About Chronic Spontaneous Urticaria

Chronic spontaneous urticaria (CSU) is a severely debilitating, chronic inflammatory skin disease with no identified triggers1. Clinical manifestations include hives, angioedema, or both.1 Hives are variable in size and shape and are characterized by swelling, itchiness, and/or a burning sensation1. Angioedema is characterized by pronounced deep tissue swelling along with tingling, burning, tightness and sometimes pain1. Patients with CSU also experience symptoms beyond the skin manifestations, including sleep disturbances, fatigue, irritability, anxiety, and depression.2 CSU is typically a self-limiting disorder, persisting for 2–5 years2 although some reports estimate that more than half of patients suffer for more than 5 years3.  CSU may also recur after months or years of full remission.1  CSU can be severely disabling, significantly impair quality of life, and affect performance at work or school.1 CSU impacts twice as many women as men, with an estimated global prevalence between 0.5% – 1% of the population.4 This means that at any given time in the U.S. alone approximately 1.75-3.5 million people are experiencing this condition.4 The peak age of diagnosis is during the core years of working age (20 – 40 years old).4 Standard of care treatment for CSU is antihistamines, however in approximately half the patients, symptom alleviation is not adequate. There is a substantial unmet need for an efficacious oral agent as only a minority of these uncontrolled cases are treated with one indicated biologic (<28%).5


The global prevalence of CSU is estimated to be between 0.5% – 1% of the population, with twice as many women impacted as men.3

icon of people representing HBV infections worldwide
icon of people representing HBV infections worldwide
icon of people representing HBV infections worldwide
icon of people representing HBV infections worldwide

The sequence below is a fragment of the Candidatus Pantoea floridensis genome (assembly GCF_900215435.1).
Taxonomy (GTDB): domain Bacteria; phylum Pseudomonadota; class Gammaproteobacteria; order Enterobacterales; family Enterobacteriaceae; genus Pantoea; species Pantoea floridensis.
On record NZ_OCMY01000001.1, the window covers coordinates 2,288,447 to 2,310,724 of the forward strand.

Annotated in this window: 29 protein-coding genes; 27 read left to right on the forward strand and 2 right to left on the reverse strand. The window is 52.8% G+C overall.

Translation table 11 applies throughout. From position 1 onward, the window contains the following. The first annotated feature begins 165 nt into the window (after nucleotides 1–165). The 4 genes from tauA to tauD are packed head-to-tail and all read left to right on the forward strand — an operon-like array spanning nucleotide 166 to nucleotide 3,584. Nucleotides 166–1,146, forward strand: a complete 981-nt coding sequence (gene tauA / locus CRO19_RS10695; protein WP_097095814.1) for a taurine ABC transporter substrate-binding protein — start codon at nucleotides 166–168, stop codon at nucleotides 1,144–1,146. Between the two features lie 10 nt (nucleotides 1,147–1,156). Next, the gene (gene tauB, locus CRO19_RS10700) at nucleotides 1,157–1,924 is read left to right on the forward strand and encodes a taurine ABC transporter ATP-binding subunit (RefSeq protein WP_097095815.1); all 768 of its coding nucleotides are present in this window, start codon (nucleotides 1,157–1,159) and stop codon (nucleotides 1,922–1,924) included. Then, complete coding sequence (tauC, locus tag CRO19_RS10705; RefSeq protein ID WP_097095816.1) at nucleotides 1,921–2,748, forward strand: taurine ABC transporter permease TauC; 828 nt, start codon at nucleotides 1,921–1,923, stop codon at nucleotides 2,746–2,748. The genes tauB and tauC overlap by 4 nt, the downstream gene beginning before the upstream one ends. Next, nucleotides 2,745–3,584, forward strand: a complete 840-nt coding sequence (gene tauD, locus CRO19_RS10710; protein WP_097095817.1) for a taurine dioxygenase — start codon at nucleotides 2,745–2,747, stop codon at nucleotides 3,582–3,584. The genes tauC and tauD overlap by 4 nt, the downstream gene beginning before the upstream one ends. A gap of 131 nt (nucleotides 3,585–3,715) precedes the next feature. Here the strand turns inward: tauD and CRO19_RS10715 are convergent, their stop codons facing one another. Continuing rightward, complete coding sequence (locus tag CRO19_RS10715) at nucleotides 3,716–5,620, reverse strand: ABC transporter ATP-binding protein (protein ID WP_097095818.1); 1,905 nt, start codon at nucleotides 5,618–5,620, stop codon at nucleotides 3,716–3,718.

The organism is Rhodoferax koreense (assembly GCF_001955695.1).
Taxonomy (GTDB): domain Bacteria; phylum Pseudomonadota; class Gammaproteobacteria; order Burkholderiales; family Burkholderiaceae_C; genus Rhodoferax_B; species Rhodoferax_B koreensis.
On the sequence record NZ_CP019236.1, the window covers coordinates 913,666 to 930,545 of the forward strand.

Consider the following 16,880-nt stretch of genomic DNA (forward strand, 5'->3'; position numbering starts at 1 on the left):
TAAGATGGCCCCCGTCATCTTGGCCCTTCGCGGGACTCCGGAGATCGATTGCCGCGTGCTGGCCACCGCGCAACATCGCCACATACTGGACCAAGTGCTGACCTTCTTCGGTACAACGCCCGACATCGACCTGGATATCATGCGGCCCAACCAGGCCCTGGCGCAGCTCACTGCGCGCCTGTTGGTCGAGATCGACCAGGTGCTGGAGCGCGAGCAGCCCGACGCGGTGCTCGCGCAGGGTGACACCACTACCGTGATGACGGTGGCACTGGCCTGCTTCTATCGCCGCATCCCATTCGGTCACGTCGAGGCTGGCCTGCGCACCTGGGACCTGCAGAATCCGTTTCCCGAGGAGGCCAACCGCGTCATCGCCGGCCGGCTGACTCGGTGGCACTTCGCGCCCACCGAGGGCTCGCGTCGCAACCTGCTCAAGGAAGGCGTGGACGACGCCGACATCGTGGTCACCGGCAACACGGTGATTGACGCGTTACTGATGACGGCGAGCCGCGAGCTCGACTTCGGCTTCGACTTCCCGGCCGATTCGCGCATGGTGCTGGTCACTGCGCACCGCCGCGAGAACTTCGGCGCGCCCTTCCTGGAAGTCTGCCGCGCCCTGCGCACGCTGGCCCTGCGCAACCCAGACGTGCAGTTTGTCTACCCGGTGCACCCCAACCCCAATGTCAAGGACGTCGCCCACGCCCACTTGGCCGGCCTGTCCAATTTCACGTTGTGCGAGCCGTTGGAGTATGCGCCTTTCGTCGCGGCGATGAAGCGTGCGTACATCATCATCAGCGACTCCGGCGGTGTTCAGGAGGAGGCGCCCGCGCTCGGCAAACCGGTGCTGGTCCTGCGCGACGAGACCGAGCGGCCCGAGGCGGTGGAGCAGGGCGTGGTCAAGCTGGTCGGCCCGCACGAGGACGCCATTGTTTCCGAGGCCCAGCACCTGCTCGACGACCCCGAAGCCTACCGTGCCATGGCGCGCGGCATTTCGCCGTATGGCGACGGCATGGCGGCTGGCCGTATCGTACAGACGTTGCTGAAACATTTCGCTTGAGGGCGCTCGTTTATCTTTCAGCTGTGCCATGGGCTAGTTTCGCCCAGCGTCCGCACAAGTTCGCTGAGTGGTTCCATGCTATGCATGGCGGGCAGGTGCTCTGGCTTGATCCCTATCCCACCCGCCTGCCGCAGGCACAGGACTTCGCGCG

At any given time in the U.S. alone approximately 1.75-3.5 million people are experiencing this condition.4

= 175,000 people

Enanta’s Approach to Treating CSU

Our approach to treating CSU is to directly target mast cells which are the root cause of pathology. Mast cells are tissue-resident immune cells that have been implicated as the driver of multiple inflammatory diseases, including chronic urticaria, prurigo nodularis, asthma, and atopic dermatitis. We are targeting mast cells by inhibiting KIT, a central regulator of mast cell development and activation. As a tyrosine kinase receptor, KIT provides pro-survival signals to mast cells and, therefore, KIT inhibition blocks these pro-survival signals, thereby leading to rapid mast cell inactivation and depletion. Current therapies modulate only a small subset of either mast cell stimulants or the downstream mediators of inflammation that mast cells produce. However, these therapies do not address the underlying cause of disease, as they do not directly affect mast cells themselves.1

Our prototype KIT inhibitors potently inhibit activity in both binding and cellular function assays and are highly selective for KIT versus other kinases. These inhibitors also demonstrate strong in vitro and in vivo ADME properties. We are targeting 2024 for the selection of a development candidate.

  1. Zuberbier T et al. The International EAACI/GA²LEN/EuroGuiDerm/APAAACI Guideline for the Definition, Classification, Diagnosis, and Management of UrticariaAllergy 2022.
  2. Yosipovitch et al. Current and Emerging Therapies for Chronic Spontaneous Urticaria: A Narrative ReviewDermatol Ther 2023.
  3. Balp M-M et al.  Clinical Remission of Chronic Spontaneous Urticaria (CSU): A Targeted Literature ReviewDermaltol Ther 2022.
  4. Maurer M et al. Unmet Clinical Needs in Chronic Spontaneous Urticaria. A GA2LEN Task Force ReportAllergy 2011.
  5. Clarivate Treatment Algorithms: Claims Data Analysis – Chronic spontaneous urticaria, February 2023. ©2023 DR/Decision Resources, LLC. All rights reserved. Reproduction, distribution, transmission or publication is prohibited. Reprinted with permission.

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